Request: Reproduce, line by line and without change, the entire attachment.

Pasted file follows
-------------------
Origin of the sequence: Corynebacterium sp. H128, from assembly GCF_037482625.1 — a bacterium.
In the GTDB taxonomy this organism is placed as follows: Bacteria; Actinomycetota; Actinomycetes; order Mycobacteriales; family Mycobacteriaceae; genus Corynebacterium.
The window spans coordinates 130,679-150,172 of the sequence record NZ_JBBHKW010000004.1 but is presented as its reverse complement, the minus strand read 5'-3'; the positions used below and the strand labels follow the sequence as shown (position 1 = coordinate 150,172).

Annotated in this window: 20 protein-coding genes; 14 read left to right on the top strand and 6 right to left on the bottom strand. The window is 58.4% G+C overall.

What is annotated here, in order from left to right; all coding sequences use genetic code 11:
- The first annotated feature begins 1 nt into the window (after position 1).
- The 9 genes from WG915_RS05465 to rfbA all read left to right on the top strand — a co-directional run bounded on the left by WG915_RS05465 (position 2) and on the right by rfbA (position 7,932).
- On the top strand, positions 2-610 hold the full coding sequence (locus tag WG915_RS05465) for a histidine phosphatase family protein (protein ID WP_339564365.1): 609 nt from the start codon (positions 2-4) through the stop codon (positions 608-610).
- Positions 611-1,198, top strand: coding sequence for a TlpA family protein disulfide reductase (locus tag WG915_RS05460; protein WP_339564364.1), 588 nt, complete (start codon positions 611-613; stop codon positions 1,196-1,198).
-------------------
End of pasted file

Origin of the sequence: Corynebacterium sp. H128, from assembly GCF_037482625.1 — a bacterium.
In the GTDB taxonomy this organism is placed as follows: Bacteria; Actinomycetota; Actinomycetes; order Mycobacteriales; family Mycobacteriaceae; genus Corynebacterium.
The window spans coordinates 130,679-150,172 of the sequence record NZ_JBBHKW010000004.1 but is presented as its reverse complement, the minus strand read 5'-3'; the positions used below and the strand labels follow the sequence as shown (position 1 = coordinate 150,172).

Annotated in this window: 20 protein-coding genes; 14 read left to right on the top strand and 6 right to left on the bottom strand. The window is 58.4% G+C overall.

What is annotated here, in order from left to right; all coding sequences use genetic code 11:
- The first annotated feature begins 1 nt into the window (after position 1).
- The 9 genes from WG915_RS05465 to rfbA all read left to right on the top strand — a co-directional run bounded on the left by WG915_RS05465 (position 2) and on the right by rfbA (position 7,932).
- On the top strand, positions 2-610 hold the full coding sequence (locus tag WG915_RS05465) for a histidine phosphatase family protein (protein ID WP_339564365.1): 609 nt from the start codon (positions 2-4) through the stop codon (positions 608-610).
- Positions 611-1,198, top strand: coding sequence for a TlpA family protein disulfide reductase (locus tag WG915_RS05460; protein WP_339564364.1), 588 nt, complete (start codon positions 611-613; stop codon positions 1,196-1,198).